Grizedale Arts

Lawson Park

In 2007 Grizedale Arts left its longstanding base at the Grizedale Forest Visitor Centre and relocated to the East side of Grizedale Forest, establishing a new centre of operations at Lawson Park Farm.

Lawson Park dates from the 14th century, and lies at the boundary of the Grizedale and Brantwood estates (former home to John Ruskin). It sits on the hillside 200m above Coniston Water; with dramatic views down the Furness Valley and across to the Coniston Fells. In near-ruins when Grizedale Arts discovered the site, it was painstakingly refurbished by Sutherland Hussey architects, and officially opened in July 2009 by Sir Nicholas Serota (Tate) and broadcaster Eric Robson.

The redevelopment involved the provision of accommodation, offices and research facilities for staff, artists and wardens, allowing for the expansion and development of the organisation's activities. Resident artists occupy a spacious live/work room in the main Lawson Park building, and occasional visitors can often also be accommodated by arrangement with us.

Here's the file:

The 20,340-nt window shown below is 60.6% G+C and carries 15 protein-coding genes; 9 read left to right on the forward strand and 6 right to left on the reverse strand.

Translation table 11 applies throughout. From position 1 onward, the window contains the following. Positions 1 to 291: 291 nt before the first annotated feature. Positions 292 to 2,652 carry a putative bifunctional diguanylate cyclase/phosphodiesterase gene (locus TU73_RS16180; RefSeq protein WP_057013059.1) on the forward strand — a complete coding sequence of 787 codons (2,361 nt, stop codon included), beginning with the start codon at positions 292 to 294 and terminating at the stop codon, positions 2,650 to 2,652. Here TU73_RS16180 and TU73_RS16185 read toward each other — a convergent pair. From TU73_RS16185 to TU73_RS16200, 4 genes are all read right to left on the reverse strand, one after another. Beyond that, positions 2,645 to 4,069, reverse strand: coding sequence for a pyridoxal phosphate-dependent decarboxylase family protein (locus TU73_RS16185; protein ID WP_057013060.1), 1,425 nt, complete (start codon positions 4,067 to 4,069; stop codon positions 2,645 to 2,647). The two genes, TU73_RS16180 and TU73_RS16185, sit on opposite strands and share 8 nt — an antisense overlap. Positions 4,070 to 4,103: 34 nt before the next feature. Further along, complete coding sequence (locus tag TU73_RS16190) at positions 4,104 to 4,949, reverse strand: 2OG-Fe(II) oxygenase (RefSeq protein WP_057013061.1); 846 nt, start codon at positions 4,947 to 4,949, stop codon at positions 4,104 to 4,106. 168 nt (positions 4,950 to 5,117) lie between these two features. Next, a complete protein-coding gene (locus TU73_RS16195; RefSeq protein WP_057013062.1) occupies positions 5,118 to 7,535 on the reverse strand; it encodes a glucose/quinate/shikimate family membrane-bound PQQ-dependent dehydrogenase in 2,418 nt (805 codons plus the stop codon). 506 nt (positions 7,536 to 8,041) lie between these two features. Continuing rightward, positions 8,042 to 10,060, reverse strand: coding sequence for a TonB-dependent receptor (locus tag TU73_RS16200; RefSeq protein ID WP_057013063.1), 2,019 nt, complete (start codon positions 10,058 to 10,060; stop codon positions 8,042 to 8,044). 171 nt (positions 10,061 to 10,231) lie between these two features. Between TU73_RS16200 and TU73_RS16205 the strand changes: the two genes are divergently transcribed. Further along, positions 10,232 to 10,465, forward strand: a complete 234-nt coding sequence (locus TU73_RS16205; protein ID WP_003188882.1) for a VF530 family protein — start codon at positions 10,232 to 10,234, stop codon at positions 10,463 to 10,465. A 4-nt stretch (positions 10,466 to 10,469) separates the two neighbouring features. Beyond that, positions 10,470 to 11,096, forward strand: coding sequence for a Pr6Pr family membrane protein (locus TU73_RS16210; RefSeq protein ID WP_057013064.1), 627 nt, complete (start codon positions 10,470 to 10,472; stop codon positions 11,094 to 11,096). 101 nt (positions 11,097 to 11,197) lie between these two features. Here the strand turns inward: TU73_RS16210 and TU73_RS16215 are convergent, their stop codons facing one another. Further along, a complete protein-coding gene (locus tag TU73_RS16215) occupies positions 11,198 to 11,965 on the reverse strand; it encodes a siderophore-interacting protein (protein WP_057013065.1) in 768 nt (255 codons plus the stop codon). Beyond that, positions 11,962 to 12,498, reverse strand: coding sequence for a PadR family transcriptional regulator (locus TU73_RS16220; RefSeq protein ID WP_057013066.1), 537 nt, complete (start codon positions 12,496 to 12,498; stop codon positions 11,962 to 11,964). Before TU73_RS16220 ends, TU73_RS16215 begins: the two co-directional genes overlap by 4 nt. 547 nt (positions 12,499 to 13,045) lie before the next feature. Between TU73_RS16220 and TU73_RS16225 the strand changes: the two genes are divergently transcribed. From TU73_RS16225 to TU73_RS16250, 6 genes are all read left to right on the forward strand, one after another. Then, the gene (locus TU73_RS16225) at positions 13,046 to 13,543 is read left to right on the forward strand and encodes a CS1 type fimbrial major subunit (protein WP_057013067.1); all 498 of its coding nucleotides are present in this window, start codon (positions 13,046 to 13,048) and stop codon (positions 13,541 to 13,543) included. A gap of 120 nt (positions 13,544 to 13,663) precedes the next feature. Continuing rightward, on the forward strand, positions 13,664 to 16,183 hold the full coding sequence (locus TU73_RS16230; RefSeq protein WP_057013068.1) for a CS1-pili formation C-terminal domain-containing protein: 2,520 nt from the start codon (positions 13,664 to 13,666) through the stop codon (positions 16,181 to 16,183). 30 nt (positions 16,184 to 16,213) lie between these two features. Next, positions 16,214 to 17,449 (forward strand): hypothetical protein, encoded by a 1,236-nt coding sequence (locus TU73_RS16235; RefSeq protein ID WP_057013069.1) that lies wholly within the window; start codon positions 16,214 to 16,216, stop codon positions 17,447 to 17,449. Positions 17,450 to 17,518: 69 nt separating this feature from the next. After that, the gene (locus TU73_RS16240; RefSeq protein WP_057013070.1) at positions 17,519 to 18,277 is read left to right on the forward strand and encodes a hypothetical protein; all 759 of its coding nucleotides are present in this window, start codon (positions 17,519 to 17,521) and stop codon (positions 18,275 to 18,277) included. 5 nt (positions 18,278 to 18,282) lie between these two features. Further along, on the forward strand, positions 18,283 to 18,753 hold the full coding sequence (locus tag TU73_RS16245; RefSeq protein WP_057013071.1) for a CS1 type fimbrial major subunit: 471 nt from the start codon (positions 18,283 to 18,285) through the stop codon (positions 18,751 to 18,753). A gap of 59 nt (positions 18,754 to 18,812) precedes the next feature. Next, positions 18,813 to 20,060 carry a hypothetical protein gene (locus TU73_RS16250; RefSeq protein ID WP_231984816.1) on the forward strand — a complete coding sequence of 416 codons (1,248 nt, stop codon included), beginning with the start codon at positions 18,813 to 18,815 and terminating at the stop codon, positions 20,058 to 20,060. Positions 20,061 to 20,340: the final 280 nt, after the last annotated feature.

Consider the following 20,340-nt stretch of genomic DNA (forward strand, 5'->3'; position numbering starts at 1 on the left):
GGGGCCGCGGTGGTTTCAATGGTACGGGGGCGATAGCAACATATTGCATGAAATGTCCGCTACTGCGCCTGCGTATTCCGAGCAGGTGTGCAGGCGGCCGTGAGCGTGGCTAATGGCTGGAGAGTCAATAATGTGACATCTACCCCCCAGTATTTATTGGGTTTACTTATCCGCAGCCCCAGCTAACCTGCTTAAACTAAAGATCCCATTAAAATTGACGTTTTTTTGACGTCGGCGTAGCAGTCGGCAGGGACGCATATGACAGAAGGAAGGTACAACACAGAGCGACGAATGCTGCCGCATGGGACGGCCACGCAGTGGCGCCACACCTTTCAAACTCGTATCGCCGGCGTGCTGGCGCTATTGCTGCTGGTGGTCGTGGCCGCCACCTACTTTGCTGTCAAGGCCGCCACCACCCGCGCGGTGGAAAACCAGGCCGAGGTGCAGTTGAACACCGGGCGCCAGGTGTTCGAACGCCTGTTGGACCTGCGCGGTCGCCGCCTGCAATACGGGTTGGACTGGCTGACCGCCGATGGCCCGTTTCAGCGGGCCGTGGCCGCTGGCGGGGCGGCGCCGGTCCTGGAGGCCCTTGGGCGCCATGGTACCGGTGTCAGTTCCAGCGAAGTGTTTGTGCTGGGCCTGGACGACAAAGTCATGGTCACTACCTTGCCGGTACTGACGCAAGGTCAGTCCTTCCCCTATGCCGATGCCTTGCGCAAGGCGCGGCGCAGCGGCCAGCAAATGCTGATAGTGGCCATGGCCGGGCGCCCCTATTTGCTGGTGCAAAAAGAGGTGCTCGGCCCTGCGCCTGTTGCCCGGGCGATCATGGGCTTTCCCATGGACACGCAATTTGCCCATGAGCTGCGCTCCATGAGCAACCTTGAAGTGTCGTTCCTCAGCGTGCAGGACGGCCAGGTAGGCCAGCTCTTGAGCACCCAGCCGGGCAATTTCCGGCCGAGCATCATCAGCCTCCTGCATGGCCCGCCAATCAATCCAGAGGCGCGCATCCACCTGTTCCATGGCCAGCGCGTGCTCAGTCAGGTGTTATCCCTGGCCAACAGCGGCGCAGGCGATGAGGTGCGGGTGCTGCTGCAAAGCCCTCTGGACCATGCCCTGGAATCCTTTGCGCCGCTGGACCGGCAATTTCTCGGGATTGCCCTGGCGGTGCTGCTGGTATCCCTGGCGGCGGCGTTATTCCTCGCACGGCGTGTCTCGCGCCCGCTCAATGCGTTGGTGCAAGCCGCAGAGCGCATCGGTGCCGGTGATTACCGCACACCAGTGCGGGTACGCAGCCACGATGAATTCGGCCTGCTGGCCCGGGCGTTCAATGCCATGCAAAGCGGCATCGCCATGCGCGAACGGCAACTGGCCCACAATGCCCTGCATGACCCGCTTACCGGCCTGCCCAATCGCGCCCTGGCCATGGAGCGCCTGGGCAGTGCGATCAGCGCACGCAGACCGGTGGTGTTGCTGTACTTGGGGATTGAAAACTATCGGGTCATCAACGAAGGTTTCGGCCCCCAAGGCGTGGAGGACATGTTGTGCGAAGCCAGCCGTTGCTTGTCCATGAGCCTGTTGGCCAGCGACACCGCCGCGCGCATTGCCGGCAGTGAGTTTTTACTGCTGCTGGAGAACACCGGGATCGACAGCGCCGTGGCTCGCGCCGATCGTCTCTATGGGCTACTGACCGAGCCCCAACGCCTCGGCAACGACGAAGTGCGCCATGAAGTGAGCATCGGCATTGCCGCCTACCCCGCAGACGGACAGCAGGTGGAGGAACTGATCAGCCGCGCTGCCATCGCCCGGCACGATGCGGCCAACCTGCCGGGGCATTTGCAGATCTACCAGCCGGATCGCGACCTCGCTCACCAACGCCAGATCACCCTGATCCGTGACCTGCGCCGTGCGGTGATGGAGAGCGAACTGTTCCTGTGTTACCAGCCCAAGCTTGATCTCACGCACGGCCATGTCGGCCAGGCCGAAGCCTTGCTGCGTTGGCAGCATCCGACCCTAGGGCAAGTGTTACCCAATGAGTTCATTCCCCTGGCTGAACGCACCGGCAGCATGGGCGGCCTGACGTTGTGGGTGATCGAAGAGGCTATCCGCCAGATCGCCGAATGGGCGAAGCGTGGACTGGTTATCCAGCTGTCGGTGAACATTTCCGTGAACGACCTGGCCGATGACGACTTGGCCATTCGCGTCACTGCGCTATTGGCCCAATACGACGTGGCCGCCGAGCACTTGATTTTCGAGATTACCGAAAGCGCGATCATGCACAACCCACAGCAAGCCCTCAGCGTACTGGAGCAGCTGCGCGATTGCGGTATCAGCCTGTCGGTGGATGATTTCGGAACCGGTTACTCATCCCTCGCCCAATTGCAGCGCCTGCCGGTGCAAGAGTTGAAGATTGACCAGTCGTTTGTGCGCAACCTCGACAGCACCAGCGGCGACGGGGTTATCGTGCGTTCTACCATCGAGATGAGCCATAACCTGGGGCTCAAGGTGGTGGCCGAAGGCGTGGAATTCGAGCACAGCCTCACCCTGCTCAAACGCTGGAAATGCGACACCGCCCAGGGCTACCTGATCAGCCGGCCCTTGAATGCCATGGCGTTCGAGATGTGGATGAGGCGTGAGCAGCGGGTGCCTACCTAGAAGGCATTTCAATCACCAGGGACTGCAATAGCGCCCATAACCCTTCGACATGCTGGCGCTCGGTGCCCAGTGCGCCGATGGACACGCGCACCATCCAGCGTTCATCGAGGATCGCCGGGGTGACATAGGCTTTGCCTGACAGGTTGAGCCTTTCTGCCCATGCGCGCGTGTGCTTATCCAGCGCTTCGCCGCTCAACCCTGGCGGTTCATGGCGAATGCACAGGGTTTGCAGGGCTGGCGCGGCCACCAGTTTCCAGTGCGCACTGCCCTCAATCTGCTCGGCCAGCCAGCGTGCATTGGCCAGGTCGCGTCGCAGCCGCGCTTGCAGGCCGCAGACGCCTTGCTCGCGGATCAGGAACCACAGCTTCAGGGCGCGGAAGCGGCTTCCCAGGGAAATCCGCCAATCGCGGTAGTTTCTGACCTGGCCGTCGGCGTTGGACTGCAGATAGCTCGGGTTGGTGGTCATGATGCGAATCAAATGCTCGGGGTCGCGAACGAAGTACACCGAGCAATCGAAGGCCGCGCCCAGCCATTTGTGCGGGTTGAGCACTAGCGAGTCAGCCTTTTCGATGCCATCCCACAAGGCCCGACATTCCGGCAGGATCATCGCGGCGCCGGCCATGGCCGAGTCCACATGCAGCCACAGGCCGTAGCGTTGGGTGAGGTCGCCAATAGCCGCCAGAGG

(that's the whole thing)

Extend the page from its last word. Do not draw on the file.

We see Lawson Park as an artwork in progress: socially engaged, sometimes confrontational, productive and creative. Members of the public are welcome to visit by prior arrangement. However as we are not always onsite and have limited staff, visits must be booked ahead. Specialist and bespoke garden, art, architecture and design tours and talks are available at a reasonable charge per head. Please email us for more information. The acclaimed gardens at Lawson Park have opened for charity in the past under the National Garden Scheme but at present we offer pre-booked tours to groups of up to 20.

Find out more details on Lawson Park's contents, style and way-of-life, and to see an image gallery, here.

For Lawson Park's own website, visit here.

Lawson Park's west-facing elevation, seen from the wildflower meadow in spring

Lawson Park's Kitchen Garden

Visiting artists at work

The kitchen / dining room at Lawson Park

Visiting artists at work